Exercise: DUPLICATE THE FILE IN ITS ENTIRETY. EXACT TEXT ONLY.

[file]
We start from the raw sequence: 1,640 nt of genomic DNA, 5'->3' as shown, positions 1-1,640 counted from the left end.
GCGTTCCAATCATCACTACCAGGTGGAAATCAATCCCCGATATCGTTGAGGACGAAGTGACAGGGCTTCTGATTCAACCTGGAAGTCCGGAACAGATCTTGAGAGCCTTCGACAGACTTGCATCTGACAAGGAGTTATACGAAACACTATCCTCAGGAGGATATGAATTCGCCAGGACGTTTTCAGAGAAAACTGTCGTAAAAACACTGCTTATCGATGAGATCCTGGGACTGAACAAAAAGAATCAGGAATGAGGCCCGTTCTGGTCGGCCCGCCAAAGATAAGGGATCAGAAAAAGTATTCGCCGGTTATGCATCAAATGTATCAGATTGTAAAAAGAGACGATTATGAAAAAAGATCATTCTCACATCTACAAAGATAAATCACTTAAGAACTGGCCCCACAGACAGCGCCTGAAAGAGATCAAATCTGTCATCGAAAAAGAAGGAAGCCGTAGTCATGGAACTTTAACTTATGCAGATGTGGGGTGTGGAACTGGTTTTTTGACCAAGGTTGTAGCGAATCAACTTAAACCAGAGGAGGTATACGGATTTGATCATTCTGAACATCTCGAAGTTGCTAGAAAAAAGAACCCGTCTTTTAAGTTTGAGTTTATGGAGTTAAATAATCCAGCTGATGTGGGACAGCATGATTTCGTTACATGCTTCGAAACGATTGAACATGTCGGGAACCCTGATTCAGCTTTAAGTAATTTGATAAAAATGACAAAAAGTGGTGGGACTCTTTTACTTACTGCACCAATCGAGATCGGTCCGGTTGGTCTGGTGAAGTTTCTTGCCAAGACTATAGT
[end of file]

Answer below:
We start from the raw sequence: 1,640 nt of genomic DNA, 5'->3' as shown, positions 1-1,640 counted from the left end.
GCGTTCCAATCATCACTACCAGGTGGAAATCAATCCCCGATATCGTTGAGGACGAAGTGACAGGGCTTCTGATTCAACCTGGAAGTCCGGAACAGATCTTGAGAGCCTTCGACAGACTTGCATCTGACAAGGAGTTATACGAAACACTATCCTCAGGAGGATATGAATTCGCCAGGACGTTTTCAGAGAAAACTGTCGTAAAAACACTGCTTATCGATGAGATCCTGGGACTGAACAAAAAGAATCAGGAATGAGGCCCGTTCTGGTCGGCCCGCCAAAGATAAGGGATCAGAAAAAGTATTCGCCGGTTATGCATCAAATGTATCAGATTGTAAAAAGAGACGATTATGAAAAAAGATCATTCTCACATCTACAAAGATAAATCACTTAAGAACTGGCCCCACAGACAGCGCCTGAAAGAGATCAAATCTGTCATCGAAAAAGAAGGAAGCCGTAGTCATGGAACTTTAACTTATGCAGATGTGGGGTGTGGAACTGGTTTTTTGACCAAGGTTGTAGCGAATCAACTTAAACCAGAGGAGGTATACGGATTTGATCATTCTGAACATCTCGAAGTTGCTAGAAAAAAGAACCCGTCTTTTAAGTTTGAGTTTATGGAGTTAAATAATCCAGCTGATGTGGGACAGCATGATTTCGTTACATGCTTCGAAACGATTGAACATGTCGGGAACCCTGATTCAGCTTTAAGTAATTTGATAAAAATGACAAAAAGTGGTGGGACTCTTTTACTTACTGCACCAATCGAGATCGGTCCGGTTGGTCTGGTGAAGTTTCTTGCCAAGACTATAGT